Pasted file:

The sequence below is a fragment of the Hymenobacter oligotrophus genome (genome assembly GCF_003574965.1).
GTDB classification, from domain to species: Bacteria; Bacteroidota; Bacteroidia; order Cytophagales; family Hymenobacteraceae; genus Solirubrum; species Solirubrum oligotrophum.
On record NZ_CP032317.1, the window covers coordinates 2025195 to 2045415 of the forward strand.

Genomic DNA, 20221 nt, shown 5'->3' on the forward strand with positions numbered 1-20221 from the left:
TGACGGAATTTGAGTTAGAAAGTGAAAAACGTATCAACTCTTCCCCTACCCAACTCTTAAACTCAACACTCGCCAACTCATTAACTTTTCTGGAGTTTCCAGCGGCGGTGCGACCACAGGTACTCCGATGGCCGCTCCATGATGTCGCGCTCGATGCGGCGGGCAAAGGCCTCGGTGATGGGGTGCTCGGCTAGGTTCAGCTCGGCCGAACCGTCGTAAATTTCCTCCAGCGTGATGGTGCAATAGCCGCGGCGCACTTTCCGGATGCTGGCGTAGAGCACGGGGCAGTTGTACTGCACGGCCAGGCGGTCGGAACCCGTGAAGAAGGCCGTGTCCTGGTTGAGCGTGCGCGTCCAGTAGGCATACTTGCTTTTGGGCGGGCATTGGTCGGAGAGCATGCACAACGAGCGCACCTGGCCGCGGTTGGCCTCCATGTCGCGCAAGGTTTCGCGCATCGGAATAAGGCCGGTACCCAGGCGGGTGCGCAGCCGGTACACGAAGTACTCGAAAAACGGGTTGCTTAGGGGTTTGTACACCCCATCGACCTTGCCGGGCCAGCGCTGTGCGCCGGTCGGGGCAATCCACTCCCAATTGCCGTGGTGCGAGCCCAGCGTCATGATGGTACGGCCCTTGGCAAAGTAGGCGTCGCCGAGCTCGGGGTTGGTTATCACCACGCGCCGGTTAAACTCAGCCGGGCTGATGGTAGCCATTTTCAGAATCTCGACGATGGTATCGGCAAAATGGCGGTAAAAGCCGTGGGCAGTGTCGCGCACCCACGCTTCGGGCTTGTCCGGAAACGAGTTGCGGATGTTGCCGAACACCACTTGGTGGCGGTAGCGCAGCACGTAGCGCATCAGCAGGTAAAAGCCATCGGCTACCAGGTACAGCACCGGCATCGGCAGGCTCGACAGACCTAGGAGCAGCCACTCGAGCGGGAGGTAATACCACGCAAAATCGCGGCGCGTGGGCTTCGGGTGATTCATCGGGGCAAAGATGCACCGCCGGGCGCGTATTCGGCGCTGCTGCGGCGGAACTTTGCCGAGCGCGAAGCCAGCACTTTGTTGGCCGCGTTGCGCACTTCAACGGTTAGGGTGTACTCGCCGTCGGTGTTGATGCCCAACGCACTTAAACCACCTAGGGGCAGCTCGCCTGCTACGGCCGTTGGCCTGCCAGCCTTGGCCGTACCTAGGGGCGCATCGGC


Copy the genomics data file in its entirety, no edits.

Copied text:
The sequence below is a fragment of the Hymenobacter oligotrophus genome (genome assembly GCF_003574965.1).
GTDB classification, from domain to species: Bacteria; Bacteroidota; Bacteroidia; order Cytophagales; family Hymenobacteraceae; genus Solirubrum; species Solirubrum oligotrophum.
On record NZ_CP032317.1, the window covers coordinates 2025195 to 2045415 of the forward strand.

Genomic DNA, 20221 nt, shown 5'->3' on the forward strand with positions numbered 1-20221 from the left:
TGACGGAATTTGAGTTAGAAAGTGAAAAACGTATCAACTCTTCCCCTACCCAACTCTTAAACTCAACACTCGCCAACTCATTAACTTTTCTGGAGTTTCCAGCGGCGGTGCGACCACAGGTACTCCGATGGCCGCTCCATGATGTCGCGCTCGATGCGGCGGGCAAAGGCCTCGGTGATGGGGTGCTCGGCTAGGTTCAGCTCGGCCGAACCGTCGTAAATTTCCTCCAGCGTGATGGTGCAATAGCCGCGGCGCACTTTCCGGATGCTGGCGTAGAGCACGGGGCAGTTGTACTGCACGGCCAGGCGGTCGGAACCCGTGAAGAAGGCCGTGTCCTGGTTGAGCGTGCGCGTCCAGTAGGCATACTTGCTTTTGGGCGGGCATTGGTCGGAGAGCATGCACAACGAGCGCACCTGGCCGCGGTTGGCCTCCATGTCGCGCAAGGTTTCGCGCATCGGAATAAGGCCGGTACCCAGGCGGGTGCGCAGCCGGTACACGAAGTACTCGAAAAACGGGTTGCTTAGGGGTTTGTACACCCCATCGACCTTGCCGGGCCAGCGCTGTGCGCCGGTCGGGGCAATCCACTCCCAATTGCCGTGGTGCGAGCCCAGCGTCATGATGGTACGGCCCTTGGCAAAGTAGGCGTCGCCGAGCTCGGGGTTGGTTATCACCACGCGCCGGTTAAACTCAGCCGGGCTGATGGTAGCCATTTTCAGAATCTCGACGATGGTATCGGCAAAATGGCGGTAAAAGCCGTGGGCAGTGTCGCGCACCCACGCTTCGGGCTTGTCCGGAAACGAGTTGCGGATGTTGCCGAACACCACTTGGTGGCGGTAGCGCAGCACGTAGCGCATCAGCAGGTAAAAGCCATCGGCTACCAGGTACAGCACCGGCATCGGCAGGCTCGACAGACCTAGGAGCAGCCACTCGAGCGGGAGGTAATACCACGCAAAATCGCGGCGCGTGGGCTTCGGGTGATTCATCGGGGCAAAGATGCACCGCCGGGCGCGTATTCGGCGCTGCTGCGGCGGAACTTTGCCGAGCGCGAAGCCAGCACTTTGTTGGCCGCGTTGCGCACTTCAACGGTTAGGGTGTACTCGCCGTCGGTGTTGATGCCCAACGCACTTAAACCACCTAGGGGCAGCTCGCCTGCTACGGCCGTTGGCCTGCCAGCCTTGGCCGTACCTAGGGGCGCATCGGC